Legislation proposed by Maine Sen. Dana Dow, R-Waldoboro, to prohibit The New England Aqua Ventus 1 project from building two 6-megawatt wind turbines two-and-a-half miles off Monhegan Island could kill the University of Maine-led effort.
For now, it is now one of only two projects still in the running for Department of Energy funding.
Dow’s bill, LR 1613, “An Act To Protect Monhegan Island,” would prohibit the placement of a wind energy test area – with turbines roughly 585 feet tall – within 10 miles of the Monhegan Lobster Conservation Area. In a Feb. 7 press release announcing his proposal, Dow says the measure is critical to safeguard the iconic island’s scenery as well as protect the population of migratory birds that use the island as an important landfall along the North Atlantic Flyway.
“Mainers would never allow a massive wind turbine experiment to be placed within a short distance from the top of Mount Katahdin or near the shores of Acadia National Park, because these are special places and so is Monhegan Island,” he said.
But Habib Dagher, project leader for the UMaine-led consortium involved in the Aqua Ventus project, told members of the Legislature’s Energy, Utilities and Technology Committee during a 50-minute briefing on Feb. 7, that moving the test site beyond three miles of Monhegan would put it in federal waters. And that’s a problem at this stage in the development effort.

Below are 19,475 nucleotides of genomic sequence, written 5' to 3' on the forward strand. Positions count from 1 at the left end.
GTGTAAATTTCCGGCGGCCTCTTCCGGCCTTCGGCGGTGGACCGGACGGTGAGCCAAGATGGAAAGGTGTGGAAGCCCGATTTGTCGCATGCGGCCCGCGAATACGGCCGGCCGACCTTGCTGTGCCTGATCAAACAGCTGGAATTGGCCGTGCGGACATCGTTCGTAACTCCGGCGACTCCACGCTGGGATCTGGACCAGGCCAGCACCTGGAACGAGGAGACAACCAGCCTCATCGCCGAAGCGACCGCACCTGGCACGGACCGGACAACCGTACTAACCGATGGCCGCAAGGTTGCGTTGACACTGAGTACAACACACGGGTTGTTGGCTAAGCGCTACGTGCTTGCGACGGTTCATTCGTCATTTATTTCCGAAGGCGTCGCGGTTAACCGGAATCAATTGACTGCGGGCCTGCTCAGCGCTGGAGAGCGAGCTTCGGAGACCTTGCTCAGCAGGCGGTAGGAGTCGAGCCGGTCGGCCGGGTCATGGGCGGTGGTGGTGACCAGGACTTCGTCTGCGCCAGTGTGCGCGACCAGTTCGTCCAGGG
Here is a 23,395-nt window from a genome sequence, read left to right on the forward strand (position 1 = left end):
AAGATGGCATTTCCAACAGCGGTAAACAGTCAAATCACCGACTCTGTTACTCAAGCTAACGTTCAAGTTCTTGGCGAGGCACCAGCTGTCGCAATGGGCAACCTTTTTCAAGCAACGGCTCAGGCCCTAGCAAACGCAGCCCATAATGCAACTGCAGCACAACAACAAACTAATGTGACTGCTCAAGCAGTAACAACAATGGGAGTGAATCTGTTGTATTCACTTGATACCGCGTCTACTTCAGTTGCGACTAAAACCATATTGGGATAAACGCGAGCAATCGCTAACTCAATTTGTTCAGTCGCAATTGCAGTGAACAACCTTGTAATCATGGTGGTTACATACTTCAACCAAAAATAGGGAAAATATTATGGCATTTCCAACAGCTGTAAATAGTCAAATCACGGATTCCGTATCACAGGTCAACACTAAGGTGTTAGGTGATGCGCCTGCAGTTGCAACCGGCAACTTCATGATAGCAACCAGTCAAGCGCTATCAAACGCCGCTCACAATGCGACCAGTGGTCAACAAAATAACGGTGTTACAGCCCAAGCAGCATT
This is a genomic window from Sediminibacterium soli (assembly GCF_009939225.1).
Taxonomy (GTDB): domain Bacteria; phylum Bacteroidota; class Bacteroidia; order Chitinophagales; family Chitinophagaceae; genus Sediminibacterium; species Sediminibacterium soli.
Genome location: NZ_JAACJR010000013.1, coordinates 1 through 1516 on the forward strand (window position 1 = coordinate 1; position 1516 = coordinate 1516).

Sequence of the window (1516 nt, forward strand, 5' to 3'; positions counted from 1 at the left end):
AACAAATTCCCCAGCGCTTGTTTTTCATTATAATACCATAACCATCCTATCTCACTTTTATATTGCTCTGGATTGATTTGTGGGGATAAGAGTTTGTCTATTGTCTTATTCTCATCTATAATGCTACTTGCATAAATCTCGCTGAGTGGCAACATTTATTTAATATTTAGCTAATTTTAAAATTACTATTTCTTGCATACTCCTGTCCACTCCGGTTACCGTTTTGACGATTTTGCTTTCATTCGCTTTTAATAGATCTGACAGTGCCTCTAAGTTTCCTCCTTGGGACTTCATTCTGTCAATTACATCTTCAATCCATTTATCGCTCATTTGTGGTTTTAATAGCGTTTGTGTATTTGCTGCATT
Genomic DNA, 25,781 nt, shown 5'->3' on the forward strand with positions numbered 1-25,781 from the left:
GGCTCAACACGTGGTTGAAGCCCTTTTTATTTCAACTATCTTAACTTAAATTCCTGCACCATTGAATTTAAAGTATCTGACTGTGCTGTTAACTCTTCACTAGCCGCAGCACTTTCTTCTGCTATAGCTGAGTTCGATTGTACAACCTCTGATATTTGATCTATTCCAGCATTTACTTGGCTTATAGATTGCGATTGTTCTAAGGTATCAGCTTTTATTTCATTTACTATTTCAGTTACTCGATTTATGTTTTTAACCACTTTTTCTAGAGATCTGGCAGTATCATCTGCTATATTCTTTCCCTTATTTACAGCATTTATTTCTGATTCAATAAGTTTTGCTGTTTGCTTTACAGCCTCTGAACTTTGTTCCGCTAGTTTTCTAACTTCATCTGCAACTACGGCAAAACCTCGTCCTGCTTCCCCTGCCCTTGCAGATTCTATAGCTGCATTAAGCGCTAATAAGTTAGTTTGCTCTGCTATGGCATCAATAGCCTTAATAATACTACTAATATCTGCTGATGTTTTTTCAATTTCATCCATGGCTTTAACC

“Under the federal permitting process, if we were to move this site into federal waters it would delay the project by close to five years,” he said. “Basically, it would kill the project.”
Dagher told committee members the only other project still in the running for DOE funding is an Ohio project to build six wind turbines with nearly 21 megawatts of generating capacity in Lake Erie. DOE pulled the plug earlier this year on a New Jersey company’s plans to install six 4MW turbines in state waters about three miles off Atlantic City, N.J., citing the project’s failure to reach a power agreement by the Dec. 31 deadline for another round of funding.
With a power purchase agreement already approved by the Maine Public Utilities Commission in 2014 and the Mohegan test site designated in 2009 by the Maine Department of Conservation being approved, Dagher told committee members the Aqua Ventus project has avoided trip-ups that led to other projects being dropped by DOE.
Both Aqua Ventus and the Ohio project are in line for $40 million in funding, contingent on reaching specific milestones and subject to continued congressional appropriations. DOE will be hosting two public sessions on the project in Tenants Harbor on Feb. 28 and on Monhegan on March 1.
Jake Ward, vice president for innovation and economic development at UMaine, said the goal is to install the floating hulls at the Monhegan test site by fall 2019.
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